Being Smart With Your Food Dollars
- Mary Hunt Debt-Proof Living
- 2007 9 Sep
Food prices have increased so dramatically in recent years, a trip to the supermarket is enough to ruin your appetite. For many families the monthly cost for food is right up there with housing and transportation. What we need are clever ways to spend less without sacrificing quality. I’ve got some great ideas for driving food costs down.
Find the Deals
Hire help. Would you fork over $1.25 a week for someone to scour the aisles of your supermarket for the week’s best sales, figure out which coupons go with those sales, tell you exactly where those coupons are, figure out the net cost, show you how much you’ll save and then hand it to you in a tidy list? Then you need to check out The Grocery Game (www.thegrocerygame.com). I’ve been a big fan of founder Teri Gault since the days she shared her handwritten shopping list with just a few friends. Now Teri’s List is available for major supermarkets nationwide. Tip: Try the 4-week trial for $1.
Get more than books. Amazon Grocery (www.amazon.com/grocery) offers more than 14,000 nonperishable grocery items, with free Super Saver shipping on orders over $25. I was amazed at the selection of name-brand items, including cereal, spices, baking supplies and an extensive line of natural and organic products. Be prepared—in exchange for competitive pricing, you’ll be buying in larger quantities than at a traditional grocery store. But here’s the fun part: For the products it stocks, Amazon offers plenty of varieties. Where else can you find all 70 Jell-O products and more than 35 different types of mustard? Amazon Grocery also carries diapers, pet supplies and laundry products. Tip: Scroll down to find new arrivals.
Shop the Sales
Go cherry picking. A great way to save money is to handpick the loss leaders from several stores in your area. Loss leaders are items priced lower than the store’s cost. My Grocery Deals (http://www.mygrocerydeals.com/) is a cherry picker’s delight. Register at the site, then select the stores in your neighborhood and watch all the sales pop up. As you select an item, the site creates a shopping list for you, arranged by store, with subtotals for each and a grand total. Print it out and you can see at a glance the regular price, the price you’ll pay at checkout and the amount you’ll save. Tip: If your spouse passes those stores on the way home, email him or her the list.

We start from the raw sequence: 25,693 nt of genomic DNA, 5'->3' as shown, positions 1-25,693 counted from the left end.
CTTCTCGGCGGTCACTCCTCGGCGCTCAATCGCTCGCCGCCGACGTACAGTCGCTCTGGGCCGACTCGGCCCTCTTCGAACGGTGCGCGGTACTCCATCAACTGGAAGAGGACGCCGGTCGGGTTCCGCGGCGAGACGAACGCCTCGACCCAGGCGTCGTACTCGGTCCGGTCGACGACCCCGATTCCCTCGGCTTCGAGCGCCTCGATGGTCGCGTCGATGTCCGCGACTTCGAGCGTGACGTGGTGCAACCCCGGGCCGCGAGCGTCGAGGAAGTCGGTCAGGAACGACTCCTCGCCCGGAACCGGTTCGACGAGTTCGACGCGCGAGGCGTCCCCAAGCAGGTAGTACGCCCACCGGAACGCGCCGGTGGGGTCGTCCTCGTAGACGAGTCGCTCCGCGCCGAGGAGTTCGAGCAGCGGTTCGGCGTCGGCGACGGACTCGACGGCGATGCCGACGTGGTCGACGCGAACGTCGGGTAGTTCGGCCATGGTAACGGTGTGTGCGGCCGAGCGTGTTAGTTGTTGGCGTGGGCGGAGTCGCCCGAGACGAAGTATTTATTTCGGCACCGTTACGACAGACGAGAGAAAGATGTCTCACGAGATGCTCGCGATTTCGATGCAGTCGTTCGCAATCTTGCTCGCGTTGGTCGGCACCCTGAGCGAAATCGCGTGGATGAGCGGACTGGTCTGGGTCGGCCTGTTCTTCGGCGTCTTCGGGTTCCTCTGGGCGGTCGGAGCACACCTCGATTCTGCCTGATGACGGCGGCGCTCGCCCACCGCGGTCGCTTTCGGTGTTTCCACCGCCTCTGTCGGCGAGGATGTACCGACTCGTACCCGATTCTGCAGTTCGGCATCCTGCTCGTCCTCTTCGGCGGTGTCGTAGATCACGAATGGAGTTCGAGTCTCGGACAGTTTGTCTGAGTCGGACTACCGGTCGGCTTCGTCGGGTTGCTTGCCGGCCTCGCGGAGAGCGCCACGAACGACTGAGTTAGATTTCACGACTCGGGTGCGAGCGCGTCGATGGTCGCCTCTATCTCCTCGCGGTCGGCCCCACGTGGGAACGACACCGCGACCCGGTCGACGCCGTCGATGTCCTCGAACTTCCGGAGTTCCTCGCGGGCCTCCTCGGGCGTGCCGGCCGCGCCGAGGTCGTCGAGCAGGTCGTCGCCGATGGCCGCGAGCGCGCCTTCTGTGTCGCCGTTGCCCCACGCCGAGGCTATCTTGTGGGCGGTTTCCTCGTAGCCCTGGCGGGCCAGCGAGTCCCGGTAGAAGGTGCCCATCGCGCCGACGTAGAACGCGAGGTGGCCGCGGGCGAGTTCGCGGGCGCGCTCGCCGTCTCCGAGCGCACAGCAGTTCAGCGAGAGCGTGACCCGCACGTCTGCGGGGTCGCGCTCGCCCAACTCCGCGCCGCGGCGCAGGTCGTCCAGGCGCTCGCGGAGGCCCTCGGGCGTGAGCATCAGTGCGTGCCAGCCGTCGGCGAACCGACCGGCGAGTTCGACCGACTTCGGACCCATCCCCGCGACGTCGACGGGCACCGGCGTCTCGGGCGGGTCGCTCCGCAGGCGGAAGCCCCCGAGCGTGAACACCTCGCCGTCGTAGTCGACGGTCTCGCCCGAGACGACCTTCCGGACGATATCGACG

Coupon tricks. There was a time when coupons showed up in the Sunday paper and that was about it. Now they’re available online, in magazines, through the mail and directly from some manufacturers’ websites. Locating the really great coupons is the challenge. I’ve had success finding coupons for everything from airport parking to flowers to office supplies at the free website, http://www.thecoupon/. If a coupon exists, I’m going to learn about it there.
Another helpful site, http://www.thecouponclippers.com/, allows me to select the exact coupons I want and mails them to me for a nominal handling charge. They show up in my mailbox in just a couple of days, too. If you’re like me and not that good at collecting and clipping coupons, this service is a real bargain. Tip: Are you renovating your home? Stephanie Nelson, “The Coupon Mom,” found a coupon that got her over $700 off the price of new kitchen cabinets. You’d be surprised at what you can find on coupon websites.
Cybershopping. I have used Von’s online home delivery service (http://www.vons.com/) and I think it is excellent. I was initially concerned about the produce arriving wilted and spoiled, but that’s not the case at all. The delivery trucks are refrigerated and I find the delivery personnel to be very considerate and helpful. For the compulsive shopper who can walk out of the grocery store with $100 of stuff she didn’t intend to buy, the small delivery fee of $4.95 to $9.95 (typical) is a bargain. I find it very enjoyable to shop from my computer because I am not rushed, I can compare sizes and prices and I’m not so impulsive. It’s fun to see the entire contents of a supermarket on my computer screen.
Check Peapod’s shopping site (http://www.peapod.com/) to see the current week’s specials grouped in one area (just click on “Specials”)—isn’t that convenient? I see that Peapod now operates in Chicagoland, Connecticut, Massachusetts, New York, Rhode Island, Greater DC area, Virginia, Maryland, New Jersey and some areas of Wisconsin.
Another service, http://www.netgrocer.com/ delivers non-perishable grocery, drug store, and general merchandise items by FedEx in all 50 states.
Online grocery services are a godsend for seniors who find it difficult to get to the store and for anyone who tends to overbuy. But it’s not for everyone.
Check it Twice
Pay attention. Grocery store scanners are not always reset with current sale prices. Your chances of being charged the full price on a sale item are high. To get the right deal, stay alert and watch the scanner—and speak up if you see a discrepancy. Tip: Some grocery stores will give you the item for free or at a discount if it scans higher than advertised.
Get a rain check. Advertised sale items can sell out quickly. But don’t despair if you get to the store too late. Simply stop at Customer Service and ask for a rain check. That’s all you need to get the sale price when the stock is replenished, even if the sale is over. Tip: Make sure the rain check specifies how many items you can purchase at the sale price. Six is typical.
Here’s the best thing about cutting the cost of food: the savings happen right now. Think about it—if you normally spend $125 a week for food and by using clever cost-saving measures you get the same amount of food for $100, you save $25 instantly. You don’t have to work overtime, wait for payday or even pay taxes on it. It’s the best kind of instant gratification.
Go to Boodle (http://www.boodle.com/) and input your zip code. Check the coupons you want and hit “Print.” It doesn’t get any easier than that.